Our Heroes Live On After They're Gone
When we’re young, our heroes are larger than life itself. My first hero was my hard-working father. Growing up in the Poconos in a baseball family, Mike Schmidt of the Phillies was another. I can still remember my first Phillies game back in 1982 like it was yesterday. Bo Diaz hit a pedestrian pop fly to center and it was viewed in Herculean proportions from the eyes of an 8-year old. There were no home runs that day so that’s all I have…a Bo Diaz pop to center.
Inevitably, I was bit by the car bug and Mario Andretti, Rick Mears, Don Garlits and Ayrton Senna became heroes via my living room television. Thirty miles to the northeast of that living room stood Pocono Raceway. My older brother was a big Dale Earnhardt Sr. fan and as younger brothers tend to do, they follow the elder’s example. My NASCAR world became all-things Chevy and all-things Dale Earnhardt Sr.
One moment that registers strongly was the morning I met Dale. It was back in 1992 when he was visiting a local Chevy dealership for an autograph session. At the time, my brother was locked into working his 9-5. Since I was in college, it was deemed more sensible for me to take one for the team and miss the day’s classes. I can still remember my best friend’s father seeing me in town that morning. From halfway down the block he yelled, “Will, get to school!”
In my mind, those words cemented that I was going into uncharted waters. I was going against the grain. It was far from normal for me skip classes but heck, I’m going to see the Intimidator.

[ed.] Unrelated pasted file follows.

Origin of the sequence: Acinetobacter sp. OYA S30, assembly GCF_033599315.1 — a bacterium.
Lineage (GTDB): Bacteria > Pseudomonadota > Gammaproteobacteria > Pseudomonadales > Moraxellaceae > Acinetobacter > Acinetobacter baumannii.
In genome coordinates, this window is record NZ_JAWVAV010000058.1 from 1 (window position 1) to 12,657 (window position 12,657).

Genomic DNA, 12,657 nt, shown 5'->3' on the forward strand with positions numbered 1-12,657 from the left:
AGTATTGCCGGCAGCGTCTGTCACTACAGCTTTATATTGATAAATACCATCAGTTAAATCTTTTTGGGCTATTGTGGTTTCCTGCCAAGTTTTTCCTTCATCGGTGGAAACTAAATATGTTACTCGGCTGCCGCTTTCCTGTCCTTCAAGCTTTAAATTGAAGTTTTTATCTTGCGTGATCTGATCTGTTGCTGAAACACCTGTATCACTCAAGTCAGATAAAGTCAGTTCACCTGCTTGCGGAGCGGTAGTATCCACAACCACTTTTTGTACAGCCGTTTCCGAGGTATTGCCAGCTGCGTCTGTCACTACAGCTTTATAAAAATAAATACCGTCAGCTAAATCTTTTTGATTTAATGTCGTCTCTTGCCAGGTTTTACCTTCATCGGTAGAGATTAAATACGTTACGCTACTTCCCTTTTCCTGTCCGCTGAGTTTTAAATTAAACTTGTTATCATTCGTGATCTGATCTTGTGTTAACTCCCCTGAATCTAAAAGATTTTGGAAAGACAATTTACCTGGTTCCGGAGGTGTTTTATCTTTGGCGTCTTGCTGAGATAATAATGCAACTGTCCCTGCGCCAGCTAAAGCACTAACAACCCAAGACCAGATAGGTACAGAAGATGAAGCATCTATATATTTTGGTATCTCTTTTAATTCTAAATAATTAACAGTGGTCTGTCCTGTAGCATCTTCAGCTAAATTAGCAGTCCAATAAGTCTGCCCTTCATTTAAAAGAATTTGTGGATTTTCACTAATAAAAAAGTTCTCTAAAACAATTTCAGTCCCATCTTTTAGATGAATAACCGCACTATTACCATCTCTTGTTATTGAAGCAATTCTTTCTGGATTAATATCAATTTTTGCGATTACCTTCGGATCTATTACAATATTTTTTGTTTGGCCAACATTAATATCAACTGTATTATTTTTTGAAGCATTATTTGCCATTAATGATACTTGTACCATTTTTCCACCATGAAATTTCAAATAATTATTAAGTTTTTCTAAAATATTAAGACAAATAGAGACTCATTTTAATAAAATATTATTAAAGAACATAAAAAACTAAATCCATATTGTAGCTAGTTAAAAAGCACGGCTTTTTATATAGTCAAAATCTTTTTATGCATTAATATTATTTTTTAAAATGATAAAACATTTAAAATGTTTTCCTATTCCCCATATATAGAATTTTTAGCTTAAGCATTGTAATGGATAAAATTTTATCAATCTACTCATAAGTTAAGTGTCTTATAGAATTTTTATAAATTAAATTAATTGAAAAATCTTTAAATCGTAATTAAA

By the time I arrived, the line was already snaking through every single row of cars in the dealership. There was no way that I’d get that autograph if I held my position. It was time to improvise. I walked about 30 feet from the front of the line and inconspicuously entered between 2 groups. This wasn’t the line at the ballet. These were passionate NASCAR fans...that may or may not have been drinking before noon. They had been in line for 4 hours. Line jumpers could be sent to the scrap heap.
About 30 minutes were between me and the autograph. Could I survive the careful dance of NASCAR conversation between the groups...without them discovering that I didn’t arrive with either group? Suddenly, we all heard then saw the all-black Chevy Lumina Z34 pulling into a garage bay. The coast was clear and the line started moving. Uninjured, I escaped with Dale’s autograph on my brother’s #3 flag. When Dale looked at me, I shook his hand and wished him the best in the upcoming race. Going against the grain produced a day to be remembered forever.
It’s a big weekend for NASCAR. This Saturday marks the anniversary of NASCAR’s incorporation - all the way back in 1948. It’s also the start of new season at its crown jewel track, Daytona. If you catch the action, you’ll be reminded of the passing of Dale Earnhardt Sr. at this track 14 years ago. Lapses in safety that were exposed during this fatal crash have resulted in improvements that are saving lives in today’s world of racing.
Even after they’re gone, our heroes continue to inspire. Dale Sr. continues to fuel my competitive fire. Here’s a special quote from the man. “It's a never-ending battle of making your cars better and also trying to be better yourself.” As an automotive enthusiast, these are words to live by.